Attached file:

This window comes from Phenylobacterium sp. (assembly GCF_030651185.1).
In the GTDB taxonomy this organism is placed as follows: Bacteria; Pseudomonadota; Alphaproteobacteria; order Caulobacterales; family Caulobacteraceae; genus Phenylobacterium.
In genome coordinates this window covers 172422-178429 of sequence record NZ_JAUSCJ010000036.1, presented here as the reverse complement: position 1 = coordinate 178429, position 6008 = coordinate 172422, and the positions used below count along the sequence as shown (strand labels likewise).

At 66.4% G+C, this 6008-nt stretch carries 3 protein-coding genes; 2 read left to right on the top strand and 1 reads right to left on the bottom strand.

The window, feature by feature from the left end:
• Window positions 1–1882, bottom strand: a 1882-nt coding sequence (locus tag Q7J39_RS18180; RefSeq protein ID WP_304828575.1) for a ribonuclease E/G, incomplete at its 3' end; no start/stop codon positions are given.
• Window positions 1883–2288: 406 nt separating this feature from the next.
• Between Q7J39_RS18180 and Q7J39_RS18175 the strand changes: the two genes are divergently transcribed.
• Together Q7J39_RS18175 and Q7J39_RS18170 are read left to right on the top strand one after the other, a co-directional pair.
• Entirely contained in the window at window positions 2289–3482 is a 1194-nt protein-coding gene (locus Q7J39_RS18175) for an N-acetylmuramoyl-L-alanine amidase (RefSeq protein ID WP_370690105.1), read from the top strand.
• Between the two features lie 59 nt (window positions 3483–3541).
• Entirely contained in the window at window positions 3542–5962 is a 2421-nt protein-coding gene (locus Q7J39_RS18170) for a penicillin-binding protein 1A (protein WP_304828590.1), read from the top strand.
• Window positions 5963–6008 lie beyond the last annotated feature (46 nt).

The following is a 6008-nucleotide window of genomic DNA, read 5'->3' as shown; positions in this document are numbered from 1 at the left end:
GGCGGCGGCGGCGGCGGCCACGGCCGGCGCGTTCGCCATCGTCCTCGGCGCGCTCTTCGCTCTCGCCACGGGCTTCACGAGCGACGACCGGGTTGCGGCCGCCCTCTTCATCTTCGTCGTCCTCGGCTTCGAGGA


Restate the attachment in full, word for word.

This window comes from Phenylobacterium sp. (assembly GCF_030651185.1).
In the GTDB taxonomy this organism is placed as follows: Bacteria; Pseudomonadota; Alphaproteobacteria; order Caulobacterales; family Caulobacteraceae; genus Phenylobacterium.
In genome coordinates this window covers 172422-178429 of sequence record NZ_JAUSCJ010000036.1, presented here as the reverse complement: position 1 = coordinate 178429, position 6008 = coordinate 172422, and the positions used below count along the sequence as shown (strand labels likewise).

At 66.4% G+C, this 6008-nt stretch carries 3 protein-coding genes; 2 read left to right on the top strand and 1 reads right to left on the bottom strand.

The window, feature by feature from the left end:
• Window positions 1–1882, bottom strand: a 1882-nt coding sequence (locus tag Q7J39_RS18180; RefSeq protein ID WP_304828575.1) for a ribonuclease E/G, incomplete at its 3' end; no start/stop codon positions are given.
• Window positions 1883–2288: 406 nt separating this feature from the next.
• Between Q7J39_RS18180 and Q7J39_RS18175 the strand changes: the two genes are divergently transcribed.
• Together Q7J39_RS18175 and Q7J39_RS18170 are read left to right on the top strand one after the other, a co-directional pair.
• Entirely contained in the window at window positions 2289–3482 is a 1194-nt protein-coding gene (locus Q7J39_RS18175) for an N-acetylmuramoyl-L-alanine amidase (RefSeq protein ID WP_370690105.1), read from the top strand.
• Between the two features lie 59 nt (window positions 3483–3541).
• Entirely contained in the window at window positions 3542–5962 is a 2421-nt protein-coding gene (locus Q7J39_RS18170) for a penicillin-binding protein 1A (protein WP_304828590.1), read from the top strand.
• Window positions 5963–6008 lie beyond the last annotated feature (46 nt).

The following is a 6008-nucleotide window of genomic DNA, read 5'->3' as shown; positions in this document are numbered from 1 at the left end:
GGCGGCGGCGGCGGCGGCCACGGCCGGCGCGTTCGCCATCGTCCTCGGCGCGCTCTTCGCTCTCGCCACGGGCTTCACGAGCGACGACCGGGTTGCGGCCGCCCTCTTCATCTTCGTCGTCCTCGGCTTCGAGGA